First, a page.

5. Fish Story: Leftover Salmon’s NightGrass Show in the intimate Sheridan Opera House was predictably wild and sweaty, peaking with a Keller Williams appearance, who nudged Salmon frontman aside to direct solos and call for songs. At one point, Williams signaled for Herman to take a guitar solo, at which point Vince responded to the challenge by playing a tasty solo and then busting into the opening riff of “Cocaine”, thereby taking back the reins from a cackling Keller. Also, a precious moment: Mandolinist Drew Emmitt’s teen daughter joined the band for an emotional reading of the Beatles’ “Oh! Darling”.
6. A Man(dolin) Down: Yonder Mountain String Band is a group in transition with the recent departure of founding mandolinist Jeff Austin, but the remaining three members continued their three-set tradition at Telluride, including Wednesday night’s kick-off show at the Telluride Conference Center. The show was packed with the Kinfolk, ready to bust loose with all that pent-up jamgrass energy after the long journey to the Festival. So the band, filled out with mandolinist Ronnie McCoury and fiddler Jason Carter from the Del McCoury Band, kept the songs fast and flooded with frenzied solos, which made for silly bluegrass breakdance circles, but the sameness of the chaotic soloing eventually grew tiresome. Still, a good Waylon cover is always welcome, and Carter pulled out his best whiskey-stained baritone on “Lonesome, On’ry, and Mean”.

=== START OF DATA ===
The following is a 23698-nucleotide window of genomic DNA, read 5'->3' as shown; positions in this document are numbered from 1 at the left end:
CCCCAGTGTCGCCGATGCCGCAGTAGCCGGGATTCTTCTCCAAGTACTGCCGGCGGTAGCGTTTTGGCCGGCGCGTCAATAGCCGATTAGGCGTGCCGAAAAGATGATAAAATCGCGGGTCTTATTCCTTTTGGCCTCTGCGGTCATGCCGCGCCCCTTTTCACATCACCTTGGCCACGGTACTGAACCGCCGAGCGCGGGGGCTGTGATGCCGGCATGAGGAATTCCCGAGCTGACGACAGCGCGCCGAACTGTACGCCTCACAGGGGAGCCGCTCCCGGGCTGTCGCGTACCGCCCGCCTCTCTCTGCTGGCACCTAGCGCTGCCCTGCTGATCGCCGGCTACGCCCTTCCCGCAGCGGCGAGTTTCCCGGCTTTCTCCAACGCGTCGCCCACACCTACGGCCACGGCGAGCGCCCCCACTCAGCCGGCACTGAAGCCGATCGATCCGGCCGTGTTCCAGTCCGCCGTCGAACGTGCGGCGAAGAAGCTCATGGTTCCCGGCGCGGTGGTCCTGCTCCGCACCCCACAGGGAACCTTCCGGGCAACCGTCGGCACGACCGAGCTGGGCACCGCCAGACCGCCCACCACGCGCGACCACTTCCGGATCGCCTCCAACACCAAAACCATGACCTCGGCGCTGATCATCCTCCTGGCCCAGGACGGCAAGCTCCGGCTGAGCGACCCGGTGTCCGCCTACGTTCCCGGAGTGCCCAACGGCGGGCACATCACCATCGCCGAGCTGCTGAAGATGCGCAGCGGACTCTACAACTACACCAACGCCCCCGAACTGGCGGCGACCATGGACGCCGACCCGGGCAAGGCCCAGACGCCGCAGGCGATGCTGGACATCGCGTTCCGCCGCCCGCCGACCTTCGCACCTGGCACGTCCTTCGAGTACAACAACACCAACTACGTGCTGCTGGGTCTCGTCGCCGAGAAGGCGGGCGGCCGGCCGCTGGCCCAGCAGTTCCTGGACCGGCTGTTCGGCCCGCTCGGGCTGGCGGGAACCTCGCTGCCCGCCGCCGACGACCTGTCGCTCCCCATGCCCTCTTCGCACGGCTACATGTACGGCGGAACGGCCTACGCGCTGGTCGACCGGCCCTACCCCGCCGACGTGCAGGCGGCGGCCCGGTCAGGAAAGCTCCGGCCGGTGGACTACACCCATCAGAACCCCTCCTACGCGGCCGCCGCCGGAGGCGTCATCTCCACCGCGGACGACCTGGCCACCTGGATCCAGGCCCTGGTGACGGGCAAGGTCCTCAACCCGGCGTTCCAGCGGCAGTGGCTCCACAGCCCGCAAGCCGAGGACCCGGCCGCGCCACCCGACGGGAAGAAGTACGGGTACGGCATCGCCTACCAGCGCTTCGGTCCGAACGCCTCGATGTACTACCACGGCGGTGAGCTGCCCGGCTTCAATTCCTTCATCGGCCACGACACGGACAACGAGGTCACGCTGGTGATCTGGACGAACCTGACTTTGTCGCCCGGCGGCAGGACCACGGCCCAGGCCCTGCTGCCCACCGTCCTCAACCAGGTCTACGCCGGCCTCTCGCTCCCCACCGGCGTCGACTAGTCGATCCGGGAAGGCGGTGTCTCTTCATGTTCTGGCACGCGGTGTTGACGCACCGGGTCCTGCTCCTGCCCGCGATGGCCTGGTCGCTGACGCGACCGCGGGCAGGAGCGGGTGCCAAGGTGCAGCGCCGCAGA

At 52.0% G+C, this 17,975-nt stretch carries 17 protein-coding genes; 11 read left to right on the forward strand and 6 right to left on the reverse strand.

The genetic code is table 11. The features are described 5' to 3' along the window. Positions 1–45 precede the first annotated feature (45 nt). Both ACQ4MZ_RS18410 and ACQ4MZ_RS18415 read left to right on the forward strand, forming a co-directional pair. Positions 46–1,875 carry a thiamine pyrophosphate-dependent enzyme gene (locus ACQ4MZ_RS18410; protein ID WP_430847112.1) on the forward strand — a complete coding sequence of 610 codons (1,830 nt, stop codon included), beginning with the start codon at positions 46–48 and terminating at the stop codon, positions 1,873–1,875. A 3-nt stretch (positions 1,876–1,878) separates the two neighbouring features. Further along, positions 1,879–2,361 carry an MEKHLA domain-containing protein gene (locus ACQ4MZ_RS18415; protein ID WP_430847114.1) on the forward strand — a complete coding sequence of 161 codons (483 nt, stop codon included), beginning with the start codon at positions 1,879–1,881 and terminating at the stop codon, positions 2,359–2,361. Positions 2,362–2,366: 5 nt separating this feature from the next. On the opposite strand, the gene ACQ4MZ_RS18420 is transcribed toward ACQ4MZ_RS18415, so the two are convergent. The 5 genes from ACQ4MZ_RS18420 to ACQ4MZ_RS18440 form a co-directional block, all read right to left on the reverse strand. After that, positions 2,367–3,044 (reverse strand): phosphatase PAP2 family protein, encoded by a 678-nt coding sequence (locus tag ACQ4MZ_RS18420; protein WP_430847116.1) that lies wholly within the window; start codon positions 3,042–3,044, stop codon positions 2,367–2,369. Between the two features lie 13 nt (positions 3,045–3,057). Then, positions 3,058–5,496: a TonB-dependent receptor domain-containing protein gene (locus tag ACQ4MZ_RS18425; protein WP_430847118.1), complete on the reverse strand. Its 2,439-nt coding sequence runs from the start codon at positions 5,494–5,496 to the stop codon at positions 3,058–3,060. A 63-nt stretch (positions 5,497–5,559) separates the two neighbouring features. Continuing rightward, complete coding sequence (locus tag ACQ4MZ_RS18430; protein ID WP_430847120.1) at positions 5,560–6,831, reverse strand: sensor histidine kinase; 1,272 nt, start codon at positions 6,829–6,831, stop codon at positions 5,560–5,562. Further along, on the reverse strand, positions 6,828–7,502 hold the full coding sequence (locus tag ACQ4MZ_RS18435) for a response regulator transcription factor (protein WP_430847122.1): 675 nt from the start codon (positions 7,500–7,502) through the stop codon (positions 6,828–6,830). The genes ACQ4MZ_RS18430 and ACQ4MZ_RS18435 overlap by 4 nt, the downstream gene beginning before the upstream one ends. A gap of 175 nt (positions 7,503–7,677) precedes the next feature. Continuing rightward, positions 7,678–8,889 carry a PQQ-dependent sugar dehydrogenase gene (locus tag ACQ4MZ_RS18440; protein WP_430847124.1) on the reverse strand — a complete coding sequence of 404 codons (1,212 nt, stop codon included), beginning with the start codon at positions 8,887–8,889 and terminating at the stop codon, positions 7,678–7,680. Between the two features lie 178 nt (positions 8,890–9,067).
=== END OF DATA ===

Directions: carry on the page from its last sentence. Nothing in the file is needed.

7. Bluegrass for Breakfast: Frank Solivan and Dirty Kitchen proved to be a formidable force in newgrass, playing an early Thursday set that opened with the Box Tops’ “The Letter” and boiled into hard-driving original material like “Cold Spell” and “Line Drive”, showcasing the considerable instrumental flash of Solivan’s mandolin, Mike Munford’s windmilling banjo, and 22-year-old Chris Luquette’s guitar, which produced some of the most impressive flattop breaks of the weekend.